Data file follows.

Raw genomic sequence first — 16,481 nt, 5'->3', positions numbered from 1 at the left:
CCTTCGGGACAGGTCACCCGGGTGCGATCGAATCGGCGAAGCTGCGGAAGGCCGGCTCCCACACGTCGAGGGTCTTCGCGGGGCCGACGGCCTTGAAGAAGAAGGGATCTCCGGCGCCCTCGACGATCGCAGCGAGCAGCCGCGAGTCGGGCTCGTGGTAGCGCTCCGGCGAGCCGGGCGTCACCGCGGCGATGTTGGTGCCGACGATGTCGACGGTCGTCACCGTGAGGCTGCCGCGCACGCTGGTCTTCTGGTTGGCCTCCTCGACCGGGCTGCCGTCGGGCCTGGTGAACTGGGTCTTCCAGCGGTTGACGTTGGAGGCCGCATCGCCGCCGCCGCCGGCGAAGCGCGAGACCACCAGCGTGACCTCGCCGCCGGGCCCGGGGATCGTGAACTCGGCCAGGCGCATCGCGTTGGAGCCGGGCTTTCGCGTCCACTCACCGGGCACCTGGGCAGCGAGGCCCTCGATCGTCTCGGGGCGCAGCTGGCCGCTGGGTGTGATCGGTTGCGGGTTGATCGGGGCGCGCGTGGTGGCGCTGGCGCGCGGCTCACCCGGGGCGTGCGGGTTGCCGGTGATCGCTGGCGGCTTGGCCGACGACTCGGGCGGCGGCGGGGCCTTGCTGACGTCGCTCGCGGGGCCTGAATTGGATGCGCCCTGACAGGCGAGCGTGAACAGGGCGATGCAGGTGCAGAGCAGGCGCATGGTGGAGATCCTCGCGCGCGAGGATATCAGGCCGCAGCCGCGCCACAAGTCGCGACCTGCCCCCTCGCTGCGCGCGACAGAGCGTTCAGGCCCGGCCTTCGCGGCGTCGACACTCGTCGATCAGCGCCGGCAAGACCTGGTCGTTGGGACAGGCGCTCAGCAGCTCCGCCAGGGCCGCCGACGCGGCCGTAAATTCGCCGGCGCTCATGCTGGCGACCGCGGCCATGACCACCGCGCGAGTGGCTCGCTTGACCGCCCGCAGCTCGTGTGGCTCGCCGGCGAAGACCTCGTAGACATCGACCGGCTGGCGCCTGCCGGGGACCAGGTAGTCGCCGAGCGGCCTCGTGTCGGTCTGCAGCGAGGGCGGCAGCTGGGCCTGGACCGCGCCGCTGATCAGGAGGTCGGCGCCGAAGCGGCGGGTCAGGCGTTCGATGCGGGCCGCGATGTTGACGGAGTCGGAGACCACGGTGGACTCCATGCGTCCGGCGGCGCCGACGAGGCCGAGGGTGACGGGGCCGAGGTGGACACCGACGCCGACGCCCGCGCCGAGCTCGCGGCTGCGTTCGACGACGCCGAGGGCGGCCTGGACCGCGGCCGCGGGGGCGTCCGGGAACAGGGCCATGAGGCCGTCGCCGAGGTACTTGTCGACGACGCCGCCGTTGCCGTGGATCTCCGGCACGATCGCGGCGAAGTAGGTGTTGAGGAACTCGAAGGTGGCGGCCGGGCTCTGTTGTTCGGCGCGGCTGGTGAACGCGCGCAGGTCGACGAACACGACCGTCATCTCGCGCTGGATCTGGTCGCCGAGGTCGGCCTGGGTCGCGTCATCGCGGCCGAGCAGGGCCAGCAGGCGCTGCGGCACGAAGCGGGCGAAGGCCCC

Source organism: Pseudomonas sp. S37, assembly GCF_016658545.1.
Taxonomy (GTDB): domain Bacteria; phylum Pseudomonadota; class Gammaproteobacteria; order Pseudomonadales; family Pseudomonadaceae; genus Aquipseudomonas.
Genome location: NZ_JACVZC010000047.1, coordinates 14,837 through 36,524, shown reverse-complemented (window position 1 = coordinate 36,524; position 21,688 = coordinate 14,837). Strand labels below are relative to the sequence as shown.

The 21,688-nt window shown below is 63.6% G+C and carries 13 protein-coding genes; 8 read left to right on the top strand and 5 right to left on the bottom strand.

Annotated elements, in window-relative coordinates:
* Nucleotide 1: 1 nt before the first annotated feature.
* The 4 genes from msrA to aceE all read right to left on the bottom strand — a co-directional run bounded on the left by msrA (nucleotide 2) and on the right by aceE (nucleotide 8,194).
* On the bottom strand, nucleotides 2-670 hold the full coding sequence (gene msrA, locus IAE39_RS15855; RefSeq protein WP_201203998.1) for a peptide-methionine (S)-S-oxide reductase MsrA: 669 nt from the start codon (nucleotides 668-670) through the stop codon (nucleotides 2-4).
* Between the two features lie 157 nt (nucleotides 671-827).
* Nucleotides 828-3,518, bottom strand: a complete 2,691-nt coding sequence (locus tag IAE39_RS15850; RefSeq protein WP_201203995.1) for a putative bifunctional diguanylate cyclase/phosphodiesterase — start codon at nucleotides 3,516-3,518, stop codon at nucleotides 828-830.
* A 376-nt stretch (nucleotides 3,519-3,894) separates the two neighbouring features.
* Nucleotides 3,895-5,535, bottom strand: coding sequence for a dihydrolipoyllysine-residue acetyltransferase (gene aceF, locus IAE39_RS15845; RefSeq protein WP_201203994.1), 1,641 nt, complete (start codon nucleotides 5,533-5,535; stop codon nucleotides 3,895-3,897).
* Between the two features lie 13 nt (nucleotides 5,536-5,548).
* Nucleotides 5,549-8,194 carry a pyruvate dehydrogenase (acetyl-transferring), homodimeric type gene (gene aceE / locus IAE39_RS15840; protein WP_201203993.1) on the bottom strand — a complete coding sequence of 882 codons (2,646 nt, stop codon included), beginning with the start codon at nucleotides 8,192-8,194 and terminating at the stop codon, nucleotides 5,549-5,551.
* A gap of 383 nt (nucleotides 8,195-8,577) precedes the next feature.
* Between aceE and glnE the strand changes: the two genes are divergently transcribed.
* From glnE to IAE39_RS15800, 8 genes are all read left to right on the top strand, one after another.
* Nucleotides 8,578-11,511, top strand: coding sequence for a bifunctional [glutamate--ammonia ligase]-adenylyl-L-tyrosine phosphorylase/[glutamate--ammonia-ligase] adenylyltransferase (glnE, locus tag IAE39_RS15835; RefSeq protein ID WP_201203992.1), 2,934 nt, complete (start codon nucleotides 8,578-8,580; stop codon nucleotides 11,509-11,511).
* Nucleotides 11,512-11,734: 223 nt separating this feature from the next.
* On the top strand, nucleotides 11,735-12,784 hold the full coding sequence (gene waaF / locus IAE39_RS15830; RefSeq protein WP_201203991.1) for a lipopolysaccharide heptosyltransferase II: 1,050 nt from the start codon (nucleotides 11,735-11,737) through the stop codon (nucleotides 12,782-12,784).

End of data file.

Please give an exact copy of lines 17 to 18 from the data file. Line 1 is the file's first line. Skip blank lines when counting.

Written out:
* A gap of 383 nt (nucleotides 8,195-8,577) precedes the next feature.
* Between aceE and glnE the strand changes: the two genes are divergently transcribed.